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5 biggest property trends to watch in 2023

A composite image of people standing an a crowded auction and property in an Australian suburb..
Property prices are expected to keep falling next year. (Source: Getty)

Property prices took a hit in the second half of this year and they’re expected to fall further, according to Domain’s annual End of Year Wrap report.

In fact, Domain broke down the top five biggest property predictions for next year, including where opportunities might lie.

Here’s what home owners and potential buyers should be keeping an eye on in 2023.

1. Price falls will be shorter and less severe

As we move to 2023, Domain’s report reminded buyers and sellers of the cyclical nature of the property market and that property should be viewed as a long-term investment.

“With interest rates rising and property prices falling, it can understandably make homeowners feel uncertain about their property journey,” the report said

“However, while property prices will continue to soften in 2023, it is unlikely they will erase all the growth seen during the pandemic boom.”

2. Multi-speed property markets will create opportunities for upgraders

Domain said a multi-speed market would become more apparent in 2023, with some areas falling faster while others would be more resilient.

“Overall, entry-priced houses and units will hold firmer, particularly in the most expensive capital cities - Sydney and Melbourne,” it said.

“This will be driven by the affordability barriers of purchasing, first-home incentives and deteriorating borrowing capacity steering demand to more affordable options. This, coupled with the houses at the premium price point seeing greater falls, will create opportunities for upgraders.”

3. Interest rates aren’t the only factor affecting housing prices

While interest rates will play a major role in property prices, Domain said tax settings, banking regulation, population and income growth, and new housing supply would all have an impact.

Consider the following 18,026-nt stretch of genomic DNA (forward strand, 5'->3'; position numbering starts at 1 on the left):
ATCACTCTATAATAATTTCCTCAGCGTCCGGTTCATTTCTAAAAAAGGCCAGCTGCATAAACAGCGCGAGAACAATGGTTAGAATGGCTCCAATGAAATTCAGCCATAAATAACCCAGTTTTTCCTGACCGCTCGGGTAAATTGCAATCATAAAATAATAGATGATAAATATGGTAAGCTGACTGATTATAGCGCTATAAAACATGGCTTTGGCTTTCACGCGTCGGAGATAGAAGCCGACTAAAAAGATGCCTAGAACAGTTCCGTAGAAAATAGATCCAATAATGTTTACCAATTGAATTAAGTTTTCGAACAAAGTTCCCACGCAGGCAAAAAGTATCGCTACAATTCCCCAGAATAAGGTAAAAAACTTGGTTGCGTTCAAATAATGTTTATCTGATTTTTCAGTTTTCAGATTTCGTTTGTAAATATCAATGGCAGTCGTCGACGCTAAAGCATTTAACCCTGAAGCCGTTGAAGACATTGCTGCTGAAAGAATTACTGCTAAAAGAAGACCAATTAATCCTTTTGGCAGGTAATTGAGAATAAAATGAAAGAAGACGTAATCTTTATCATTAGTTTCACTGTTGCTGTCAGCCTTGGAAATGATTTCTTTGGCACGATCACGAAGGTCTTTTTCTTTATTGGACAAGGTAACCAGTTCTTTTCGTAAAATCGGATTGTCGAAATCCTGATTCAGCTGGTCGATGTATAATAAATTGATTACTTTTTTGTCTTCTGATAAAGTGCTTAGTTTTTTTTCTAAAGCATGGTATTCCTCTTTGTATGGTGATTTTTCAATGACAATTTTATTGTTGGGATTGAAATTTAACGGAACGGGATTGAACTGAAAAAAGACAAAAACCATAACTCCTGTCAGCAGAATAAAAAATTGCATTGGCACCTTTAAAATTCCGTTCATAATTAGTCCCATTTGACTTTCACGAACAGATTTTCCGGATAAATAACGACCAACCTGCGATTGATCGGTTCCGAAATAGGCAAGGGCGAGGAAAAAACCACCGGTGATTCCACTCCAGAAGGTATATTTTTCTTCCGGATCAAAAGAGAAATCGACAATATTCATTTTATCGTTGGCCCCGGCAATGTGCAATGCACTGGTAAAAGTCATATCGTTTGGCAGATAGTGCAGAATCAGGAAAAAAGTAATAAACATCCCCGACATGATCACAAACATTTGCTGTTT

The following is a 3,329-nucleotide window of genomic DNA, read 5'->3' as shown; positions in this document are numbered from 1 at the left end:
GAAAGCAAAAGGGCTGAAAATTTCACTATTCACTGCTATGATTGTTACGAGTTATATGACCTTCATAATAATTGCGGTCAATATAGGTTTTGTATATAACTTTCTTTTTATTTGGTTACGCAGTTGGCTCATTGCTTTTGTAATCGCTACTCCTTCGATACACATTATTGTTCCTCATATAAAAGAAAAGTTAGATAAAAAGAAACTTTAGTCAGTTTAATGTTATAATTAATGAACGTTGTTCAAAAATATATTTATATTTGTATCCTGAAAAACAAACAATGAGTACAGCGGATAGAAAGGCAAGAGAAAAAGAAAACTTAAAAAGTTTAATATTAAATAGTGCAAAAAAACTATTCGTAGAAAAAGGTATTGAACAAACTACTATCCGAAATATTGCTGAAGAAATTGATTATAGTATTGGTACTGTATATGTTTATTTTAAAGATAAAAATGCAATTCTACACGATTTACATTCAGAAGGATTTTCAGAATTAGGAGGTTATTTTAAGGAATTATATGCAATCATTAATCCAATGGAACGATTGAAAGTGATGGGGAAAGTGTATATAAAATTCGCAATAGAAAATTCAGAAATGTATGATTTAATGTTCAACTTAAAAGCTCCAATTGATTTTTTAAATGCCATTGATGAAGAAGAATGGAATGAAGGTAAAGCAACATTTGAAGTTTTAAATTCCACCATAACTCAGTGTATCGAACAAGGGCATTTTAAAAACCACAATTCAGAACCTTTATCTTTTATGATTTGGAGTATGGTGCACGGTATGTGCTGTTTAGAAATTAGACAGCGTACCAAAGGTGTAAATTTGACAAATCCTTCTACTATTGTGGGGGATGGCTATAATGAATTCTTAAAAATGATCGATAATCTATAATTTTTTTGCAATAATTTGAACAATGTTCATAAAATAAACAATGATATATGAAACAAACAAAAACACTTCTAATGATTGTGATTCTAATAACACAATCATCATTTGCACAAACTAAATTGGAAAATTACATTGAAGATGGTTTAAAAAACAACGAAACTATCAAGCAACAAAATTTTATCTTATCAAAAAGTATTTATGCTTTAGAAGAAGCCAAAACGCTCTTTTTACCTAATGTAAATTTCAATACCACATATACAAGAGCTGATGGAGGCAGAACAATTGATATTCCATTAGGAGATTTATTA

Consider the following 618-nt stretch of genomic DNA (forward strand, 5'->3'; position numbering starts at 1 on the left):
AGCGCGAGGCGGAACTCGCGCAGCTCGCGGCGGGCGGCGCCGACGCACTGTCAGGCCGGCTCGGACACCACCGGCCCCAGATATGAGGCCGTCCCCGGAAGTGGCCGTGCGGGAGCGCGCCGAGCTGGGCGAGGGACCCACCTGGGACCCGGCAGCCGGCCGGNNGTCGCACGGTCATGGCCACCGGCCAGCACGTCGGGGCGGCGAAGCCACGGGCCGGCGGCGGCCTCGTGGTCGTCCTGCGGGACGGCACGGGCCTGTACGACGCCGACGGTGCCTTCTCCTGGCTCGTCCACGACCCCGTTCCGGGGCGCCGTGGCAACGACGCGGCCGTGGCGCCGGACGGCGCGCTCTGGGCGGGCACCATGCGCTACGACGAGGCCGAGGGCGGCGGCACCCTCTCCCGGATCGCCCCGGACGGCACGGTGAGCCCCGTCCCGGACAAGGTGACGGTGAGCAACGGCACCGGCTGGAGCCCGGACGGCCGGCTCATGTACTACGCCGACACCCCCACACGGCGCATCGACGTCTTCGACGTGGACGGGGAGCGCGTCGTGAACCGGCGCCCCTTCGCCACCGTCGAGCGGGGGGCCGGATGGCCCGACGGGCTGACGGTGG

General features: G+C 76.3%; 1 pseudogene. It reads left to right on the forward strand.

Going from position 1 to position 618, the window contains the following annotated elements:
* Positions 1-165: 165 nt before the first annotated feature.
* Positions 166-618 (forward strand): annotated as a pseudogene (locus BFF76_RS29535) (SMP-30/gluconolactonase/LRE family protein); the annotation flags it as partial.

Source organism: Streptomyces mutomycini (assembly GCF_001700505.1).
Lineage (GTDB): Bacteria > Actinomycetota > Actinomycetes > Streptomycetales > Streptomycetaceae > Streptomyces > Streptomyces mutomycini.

Domain chief of research and economics Nicola Powell said rate hikes were a huge shock to potential buyers but many were adjusting to the “new norm” and were more mindful of their lower borrowing capacity.

“With the wave of fixed-rate expiry in 2023, we will start to see the true impact of interest rate increases on consumer spending as more Australians tighten their belts to cover the step-up in repayments over the last seven months,” Powell said.

4. Return of international immigration will increase housing demand

With the opening of international borders in early 2022, the country’s major capitals welcomed back many skilled immigrants and overseas students, which meant more people needing to find a home.

“This influx of people arriving from overseas will add incredible demand to Australia’s housing market,” the Domain report said.

“Initially, this will place a further strain on the rental market but continued rising rents will also make purchasing more attractive for strategic investors.”

5. Buyers will be willing to pay for the right neighbourhood

Domain analysed keyword searches and found lifestyle additions and location were high on wish lists, such as ‘pool’, ‘waterfront’, ‘beach’ and ‘view’.

Powell said it was anticipated this would continue because buyers were still willing to pay a price premium for the right neighbourhood and features.

“The global pandemic created one of the greatest lifestyle shifts Australians have experienced. It emphasised the importance of the home and its surrounding community, as well as the ability to work, live and play within a short distance of where we reside,” Powell said.

“Heading into the new year, we expect Australians to have their desire for more space, added security, the balance of life, the right amenities, education, sports facilities and green space on the top of their wish lists.”

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